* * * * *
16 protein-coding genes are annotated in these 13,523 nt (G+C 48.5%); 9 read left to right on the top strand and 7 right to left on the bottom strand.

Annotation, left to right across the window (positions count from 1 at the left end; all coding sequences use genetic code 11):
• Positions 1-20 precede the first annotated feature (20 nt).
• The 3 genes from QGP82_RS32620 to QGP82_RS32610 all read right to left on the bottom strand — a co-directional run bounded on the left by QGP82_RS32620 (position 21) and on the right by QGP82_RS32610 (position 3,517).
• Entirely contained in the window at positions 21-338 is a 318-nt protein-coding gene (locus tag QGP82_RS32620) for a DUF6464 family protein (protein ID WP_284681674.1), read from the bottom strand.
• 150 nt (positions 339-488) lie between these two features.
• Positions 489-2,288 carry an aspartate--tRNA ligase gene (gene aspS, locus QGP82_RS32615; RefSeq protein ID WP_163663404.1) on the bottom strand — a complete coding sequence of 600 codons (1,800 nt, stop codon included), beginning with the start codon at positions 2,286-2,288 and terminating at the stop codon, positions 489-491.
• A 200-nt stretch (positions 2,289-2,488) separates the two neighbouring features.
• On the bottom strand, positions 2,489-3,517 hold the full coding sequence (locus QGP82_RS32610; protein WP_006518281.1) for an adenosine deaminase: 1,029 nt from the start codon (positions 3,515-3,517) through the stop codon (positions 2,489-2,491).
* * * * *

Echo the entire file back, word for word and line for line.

16 protein-coding genes are annotated in these 13,523 nt (G+C 48.5%); 9 read left to right on the top strand and 7 right to left on the bottom strand.

Annotation, left to right across the window (positions count from 1 at the left end; all coding sequences use genetic code 11):
• Positions 1-20 precede the first annotated feature (20 nt).
• The 3 genes from QGP82_RS32620 to QGP82_RS32610 all read right to left on the bottom strand — a co-directional run bounded on the left by QGP82_RS32620 (position 21) and on the right by QGP82_RS32610 (position 3,517).
• Entirely contained in the window at positions 21-338 is a 318-nt protein-coding gene (locus tag QGP82_RS32620) for a DUF6464 family protein (protein ID WP_284681674.1), read from the bottom strand.
• 150 nt (positions 339-488) lie between these two features.
• Positions 489-2,288 carry an aspartate--tRNA ligase gene (gene aspS, locus QGP82_RS32615; RefSeq protein ID WP_163663404.1) on the bottom strand — a complete coding sequence of 600 codons (1,800 nt, stop codon included), beginning with the start codon at positions 2,286-2,288 and terminating at the stop codon, positions 489-491.
• A 200-nt stretch (positions 2,289-2,488) separates the two neighbouring features.
• On the bottom strand, positions 2,489-3,517 hold the full coding sequence (locus QGP82_RS32610; protein WP_006518281.1) for an adenosine deaminase: 1,029 nt from the start codon (positions 3,515-3,517) through the stop codon (positions 2,489-2,491).